Waste at the Coastal Resources of Maine facility in Hampden on a conveyor belt heading towards a trommel, which separates materials by size and weight. Credit: Sam Schipani / BDN

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There may be some positives in the Municipal Review Committee’s Hampden plant situation to highlight at the Dec. 14 annual meeting. Leadership could emerge from towns that can convince the people in charge to take a different approach and incorporate proven diversion techniques reducing waste disposal needs.

The MRC towns are now owners of the trash-sorting facility. Perhaps that machinery could be used to remove recyclables currently ending up at PERC and Juniper Ridge and Crossroads landfills.

Contracts bind 115 Maine municipalities to a non-operating facility. These agreements weave a web making it difficult for towns to exit the contracts they signed several years ago.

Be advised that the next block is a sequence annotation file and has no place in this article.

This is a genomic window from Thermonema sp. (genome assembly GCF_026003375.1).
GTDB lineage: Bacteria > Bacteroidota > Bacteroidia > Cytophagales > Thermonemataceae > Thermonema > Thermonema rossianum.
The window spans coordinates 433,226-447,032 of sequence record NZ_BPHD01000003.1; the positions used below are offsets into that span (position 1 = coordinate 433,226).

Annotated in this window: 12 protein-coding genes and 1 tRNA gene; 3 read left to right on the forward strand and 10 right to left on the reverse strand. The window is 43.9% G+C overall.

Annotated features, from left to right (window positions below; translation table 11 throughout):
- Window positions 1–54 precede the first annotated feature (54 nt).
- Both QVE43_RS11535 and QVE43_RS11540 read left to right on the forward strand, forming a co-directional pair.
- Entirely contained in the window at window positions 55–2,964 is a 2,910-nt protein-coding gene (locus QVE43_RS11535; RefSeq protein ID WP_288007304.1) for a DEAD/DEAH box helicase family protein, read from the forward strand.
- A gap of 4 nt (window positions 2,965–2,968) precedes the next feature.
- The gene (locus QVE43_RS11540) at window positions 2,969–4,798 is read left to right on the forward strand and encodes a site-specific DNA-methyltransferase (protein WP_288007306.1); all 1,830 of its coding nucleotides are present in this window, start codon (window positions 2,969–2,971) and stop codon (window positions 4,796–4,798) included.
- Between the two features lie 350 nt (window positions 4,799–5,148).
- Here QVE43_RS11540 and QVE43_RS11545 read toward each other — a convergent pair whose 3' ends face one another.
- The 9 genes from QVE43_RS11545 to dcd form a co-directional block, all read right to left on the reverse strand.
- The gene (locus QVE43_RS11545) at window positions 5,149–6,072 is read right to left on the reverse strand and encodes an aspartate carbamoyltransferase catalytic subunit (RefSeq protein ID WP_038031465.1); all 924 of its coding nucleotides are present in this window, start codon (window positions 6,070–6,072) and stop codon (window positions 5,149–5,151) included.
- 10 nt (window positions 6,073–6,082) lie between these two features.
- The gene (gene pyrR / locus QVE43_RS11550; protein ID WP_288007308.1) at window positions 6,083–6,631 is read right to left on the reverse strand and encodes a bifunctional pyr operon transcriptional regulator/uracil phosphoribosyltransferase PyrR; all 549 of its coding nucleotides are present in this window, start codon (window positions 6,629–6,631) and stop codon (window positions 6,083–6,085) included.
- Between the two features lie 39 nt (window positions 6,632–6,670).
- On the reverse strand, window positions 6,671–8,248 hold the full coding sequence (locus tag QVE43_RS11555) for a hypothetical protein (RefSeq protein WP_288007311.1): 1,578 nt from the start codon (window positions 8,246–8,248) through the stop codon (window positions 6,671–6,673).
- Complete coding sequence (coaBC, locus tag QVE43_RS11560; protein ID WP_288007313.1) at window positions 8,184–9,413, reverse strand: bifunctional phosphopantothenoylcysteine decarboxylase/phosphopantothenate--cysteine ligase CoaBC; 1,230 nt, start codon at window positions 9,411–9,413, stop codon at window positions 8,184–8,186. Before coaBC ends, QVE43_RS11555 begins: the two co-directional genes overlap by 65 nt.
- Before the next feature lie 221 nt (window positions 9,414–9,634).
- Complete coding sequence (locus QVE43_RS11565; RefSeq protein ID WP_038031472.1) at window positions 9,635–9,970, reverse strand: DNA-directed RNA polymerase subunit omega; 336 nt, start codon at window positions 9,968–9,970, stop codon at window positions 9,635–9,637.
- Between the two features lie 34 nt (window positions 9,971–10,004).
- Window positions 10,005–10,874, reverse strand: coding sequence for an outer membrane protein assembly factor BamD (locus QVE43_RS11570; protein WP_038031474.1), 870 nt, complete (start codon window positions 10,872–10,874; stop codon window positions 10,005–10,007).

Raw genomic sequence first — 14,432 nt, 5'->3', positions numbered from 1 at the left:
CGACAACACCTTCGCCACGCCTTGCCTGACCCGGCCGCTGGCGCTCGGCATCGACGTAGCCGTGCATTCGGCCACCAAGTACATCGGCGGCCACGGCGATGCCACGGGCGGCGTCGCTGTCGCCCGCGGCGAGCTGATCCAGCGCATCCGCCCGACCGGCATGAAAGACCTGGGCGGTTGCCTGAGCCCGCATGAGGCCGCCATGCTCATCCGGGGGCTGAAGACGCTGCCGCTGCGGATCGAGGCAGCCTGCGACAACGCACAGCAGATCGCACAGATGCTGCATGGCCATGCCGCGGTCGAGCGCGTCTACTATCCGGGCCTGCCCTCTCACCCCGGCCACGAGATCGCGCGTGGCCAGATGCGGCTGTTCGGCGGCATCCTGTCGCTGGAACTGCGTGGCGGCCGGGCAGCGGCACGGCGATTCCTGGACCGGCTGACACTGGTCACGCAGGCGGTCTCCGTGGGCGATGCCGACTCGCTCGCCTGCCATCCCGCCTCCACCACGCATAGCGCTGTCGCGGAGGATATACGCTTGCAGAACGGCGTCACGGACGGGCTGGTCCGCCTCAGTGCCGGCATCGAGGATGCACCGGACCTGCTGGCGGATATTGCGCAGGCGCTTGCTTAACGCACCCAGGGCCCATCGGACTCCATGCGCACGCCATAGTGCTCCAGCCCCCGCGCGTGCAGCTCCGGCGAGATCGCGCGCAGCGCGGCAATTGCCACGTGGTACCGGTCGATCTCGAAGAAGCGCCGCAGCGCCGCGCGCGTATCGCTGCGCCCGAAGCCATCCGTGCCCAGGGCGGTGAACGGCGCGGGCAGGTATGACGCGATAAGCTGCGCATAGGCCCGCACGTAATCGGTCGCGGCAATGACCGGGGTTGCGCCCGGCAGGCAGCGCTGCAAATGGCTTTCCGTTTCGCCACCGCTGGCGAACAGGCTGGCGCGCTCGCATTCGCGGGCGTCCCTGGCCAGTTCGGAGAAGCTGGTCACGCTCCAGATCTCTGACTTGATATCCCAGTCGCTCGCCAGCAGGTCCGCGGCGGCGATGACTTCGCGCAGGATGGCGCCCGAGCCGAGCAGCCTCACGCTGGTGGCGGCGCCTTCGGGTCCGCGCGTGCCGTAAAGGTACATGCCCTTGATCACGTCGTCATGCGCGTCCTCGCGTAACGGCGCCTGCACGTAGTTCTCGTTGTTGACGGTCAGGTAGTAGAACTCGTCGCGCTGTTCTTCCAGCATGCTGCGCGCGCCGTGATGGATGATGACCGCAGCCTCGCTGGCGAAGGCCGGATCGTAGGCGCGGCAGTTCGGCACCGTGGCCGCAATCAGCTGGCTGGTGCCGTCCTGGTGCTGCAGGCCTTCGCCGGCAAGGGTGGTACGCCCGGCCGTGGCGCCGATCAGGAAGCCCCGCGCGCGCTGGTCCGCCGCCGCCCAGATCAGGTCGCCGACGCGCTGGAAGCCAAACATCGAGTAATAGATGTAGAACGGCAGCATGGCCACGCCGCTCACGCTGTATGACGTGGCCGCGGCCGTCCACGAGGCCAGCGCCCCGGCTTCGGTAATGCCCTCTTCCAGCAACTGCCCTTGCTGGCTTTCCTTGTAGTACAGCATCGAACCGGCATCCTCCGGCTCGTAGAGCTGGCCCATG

Towns signed onto a promise to divert up to 80 percent of their waste from being landfilled. The MRC Hampden plant operated briefly and rather than being reused and resold, some of the waste materials were sent to landfills, where they live forever.

MRC towns deserve an honest discussion of available options and should take advantage of grants to assist in recycling and waste diversion like the Solid Waste Infrastructure for Recycling grant program. We encourage citizens to attend the Dec. 14 MRC annual meeting to speak up for true recycling for MRC towns.

Jackie Elliott

Member

Don’t Waste ME

Waterboro